Katherine G. Sammler, California State University Maritime Academy, Global Studies & Maritime Affairs
Lily House-Peters, California State University Long Beach, Geography
Social scientists have long sought for water to be understood as more than just a physical phenomenon, but an important part of our social and political spheres as well. Large-scale drought across California has brought water management into the forefront of discussions of sustainability and good governance. However, freshwater is only one fragment of the hydrological cycle, just one aspect of human interaction with water. From groundwater to atmospheric water vapor, humans interact with, interrupt, and fundamentally disrupt the hydrologic cycle at multiple points via the withdrawal, consumption, and disposal of water. As the terminal downstream, the ocean and coastal systems it supports, are highly impacted by human activity across the hydrologic cycle.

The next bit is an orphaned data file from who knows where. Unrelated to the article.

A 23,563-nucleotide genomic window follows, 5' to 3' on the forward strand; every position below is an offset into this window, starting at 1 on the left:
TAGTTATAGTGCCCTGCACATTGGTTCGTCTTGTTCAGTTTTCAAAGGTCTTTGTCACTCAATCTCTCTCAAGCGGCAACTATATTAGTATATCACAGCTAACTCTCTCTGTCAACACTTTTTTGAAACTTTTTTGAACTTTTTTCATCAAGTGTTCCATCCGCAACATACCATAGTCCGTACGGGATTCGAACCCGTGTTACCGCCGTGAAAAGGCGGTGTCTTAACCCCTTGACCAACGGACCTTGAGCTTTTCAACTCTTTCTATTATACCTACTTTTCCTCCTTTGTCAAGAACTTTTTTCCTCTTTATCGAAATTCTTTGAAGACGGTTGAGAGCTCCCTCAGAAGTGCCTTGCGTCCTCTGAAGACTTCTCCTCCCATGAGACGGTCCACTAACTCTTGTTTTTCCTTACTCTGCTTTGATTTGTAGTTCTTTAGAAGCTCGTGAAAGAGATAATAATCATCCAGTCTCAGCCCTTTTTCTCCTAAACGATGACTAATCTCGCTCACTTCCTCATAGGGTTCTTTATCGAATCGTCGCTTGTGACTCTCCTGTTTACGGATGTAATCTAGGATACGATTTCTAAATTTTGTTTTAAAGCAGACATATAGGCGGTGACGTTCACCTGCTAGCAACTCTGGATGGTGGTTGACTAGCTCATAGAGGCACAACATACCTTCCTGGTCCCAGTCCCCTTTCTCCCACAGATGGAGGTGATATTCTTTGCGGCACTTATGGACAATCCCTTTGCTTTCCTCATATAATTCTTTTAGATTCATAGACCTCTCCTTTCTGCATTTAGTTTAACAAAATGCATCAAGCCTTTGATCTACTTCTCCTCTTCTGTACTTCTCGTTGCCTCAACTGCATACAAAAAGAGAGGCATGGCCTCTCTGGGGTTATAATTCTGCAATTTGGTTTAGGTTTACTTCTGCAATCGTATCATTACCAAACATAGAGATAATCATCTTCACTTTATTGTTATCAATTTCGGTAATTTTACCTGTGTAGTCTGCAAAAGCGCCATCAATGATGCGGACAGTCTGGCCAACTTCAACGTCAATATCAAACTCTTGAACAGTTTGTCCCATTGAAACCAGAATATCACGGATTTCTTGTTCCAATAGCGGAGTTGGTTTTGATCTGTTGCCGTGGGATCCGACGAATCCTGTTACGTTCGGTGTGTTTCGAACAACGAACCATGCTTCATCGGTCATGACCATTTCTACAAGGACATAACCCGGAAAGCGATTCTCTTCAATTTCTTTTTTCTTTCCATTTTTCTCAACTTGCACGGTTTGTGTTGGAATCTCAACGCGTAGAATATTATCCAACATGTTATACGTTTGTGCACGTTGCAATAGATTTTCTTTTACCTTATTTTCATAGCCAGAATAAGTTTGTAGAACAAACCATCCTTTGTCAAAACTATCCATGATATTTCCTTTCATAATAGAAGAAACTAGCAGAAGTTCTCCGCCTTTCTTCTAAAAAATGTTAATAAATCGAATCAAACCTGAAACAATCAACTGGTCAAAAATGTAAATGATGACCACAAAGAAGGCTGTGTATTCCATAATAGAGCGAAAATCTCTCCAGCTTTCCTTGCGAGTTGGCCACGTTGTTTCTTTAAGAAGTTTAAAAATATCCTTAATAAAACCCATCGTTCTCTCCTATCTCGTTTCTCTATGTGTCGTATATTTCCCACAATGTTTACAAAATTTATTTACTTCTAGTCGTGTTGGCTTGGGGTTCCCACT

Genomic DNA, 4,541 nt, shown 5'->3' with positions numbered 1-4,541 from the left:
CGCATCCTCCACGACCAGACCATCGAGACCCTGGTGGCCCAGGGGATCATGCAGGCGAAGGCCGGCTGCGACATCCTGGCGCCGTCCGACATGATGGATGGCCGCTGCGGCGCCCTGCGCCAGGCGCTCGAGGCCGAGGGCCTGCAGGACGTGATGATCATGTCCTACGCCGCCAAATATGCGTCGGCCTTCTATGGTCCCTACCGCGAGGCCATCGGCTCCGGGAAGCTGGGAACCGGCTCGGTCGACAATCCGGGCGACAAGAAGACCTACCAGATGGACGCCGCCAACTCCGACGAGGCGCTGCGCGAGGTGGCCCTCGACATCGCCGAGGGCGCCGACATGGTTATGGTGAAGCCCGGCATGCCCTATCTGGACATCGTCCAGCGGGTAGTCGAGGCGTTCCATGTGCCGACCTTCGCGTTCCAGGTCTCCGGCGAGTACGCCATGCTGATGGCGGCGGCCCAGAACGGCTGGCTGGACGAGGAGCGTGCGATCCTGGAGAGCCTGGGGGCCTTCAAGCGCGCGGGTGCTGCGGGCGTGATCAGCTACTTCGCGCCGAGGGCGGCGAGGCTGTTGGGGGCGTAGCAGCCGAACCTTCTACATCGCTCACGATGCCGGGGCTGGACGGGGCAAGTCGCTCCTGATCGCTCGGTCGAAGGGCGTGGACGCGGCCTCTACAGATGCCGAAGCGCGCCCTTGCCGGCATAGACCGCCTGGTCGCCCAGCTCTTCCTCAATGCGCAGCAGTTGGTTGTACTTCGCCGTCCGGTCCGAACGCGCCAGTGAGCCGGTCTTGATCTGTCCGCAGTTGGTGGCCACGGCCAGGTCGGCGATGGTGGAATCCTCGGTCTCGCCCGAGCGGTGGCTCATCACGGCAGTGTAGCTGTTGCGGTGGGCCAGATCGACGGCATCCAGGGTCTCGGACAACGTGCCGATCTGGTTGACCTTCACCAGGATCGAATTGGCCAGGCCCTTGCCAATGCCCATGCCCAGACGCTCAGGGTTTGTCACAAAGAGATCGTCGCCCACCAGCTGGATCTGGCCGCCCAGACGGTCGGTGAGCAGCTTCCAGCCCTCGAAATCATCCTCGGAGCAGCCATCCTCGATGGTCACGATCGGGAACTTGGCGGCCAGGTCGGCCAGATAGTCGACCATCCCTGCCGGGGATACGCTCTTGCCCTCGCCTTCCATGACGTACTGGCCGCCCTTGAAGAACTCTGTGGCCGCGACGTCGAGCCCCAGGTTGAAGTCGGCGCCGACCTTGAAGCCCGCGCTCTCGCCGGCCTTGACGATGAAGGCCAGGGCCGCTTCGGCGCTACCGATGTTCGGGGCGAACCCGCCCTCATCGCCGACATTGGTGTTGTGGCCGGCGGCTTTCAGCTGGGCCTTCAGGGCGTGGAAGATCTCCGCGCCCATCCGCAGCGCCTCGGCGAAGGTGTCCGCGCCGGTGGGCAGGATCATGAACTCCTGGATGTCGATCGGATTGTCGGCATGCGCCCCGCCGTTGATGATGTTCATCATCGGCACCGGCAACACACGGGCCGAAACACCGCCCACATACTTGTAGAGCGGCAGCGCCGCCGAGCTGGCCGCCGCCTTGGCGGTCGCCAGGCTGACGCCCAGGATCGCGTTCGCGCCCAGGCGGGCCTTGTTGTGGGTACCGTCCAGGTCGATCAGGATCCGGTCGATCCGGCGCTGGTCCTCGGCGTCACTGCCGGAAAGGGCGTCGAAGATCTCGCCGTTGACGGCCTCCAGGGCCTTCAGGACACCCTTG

Yet hydro-social research has focused primarily on inland watersheds and their terrestrial components, with limited attention to coastal watersheds and the unique flows and processes where rivers meet the sea. This workshop engages the theoretical framework of the hydrosocial cycle to draw together an interdisciplinary team of natural and social scientists to explore the critical issue of the cumulative impacts of human disruption of the hydrological cycle on coastal areas and ocean health. The workshop invites participants with diverse expertise in fresh and marine water science and management at different stages throughout the hydrological cycle to produce an innovative hydrosocial cycle model to inform watershed scale management with an explicit focus on social and physical terrestrial-coastal-ocean interlinkages.
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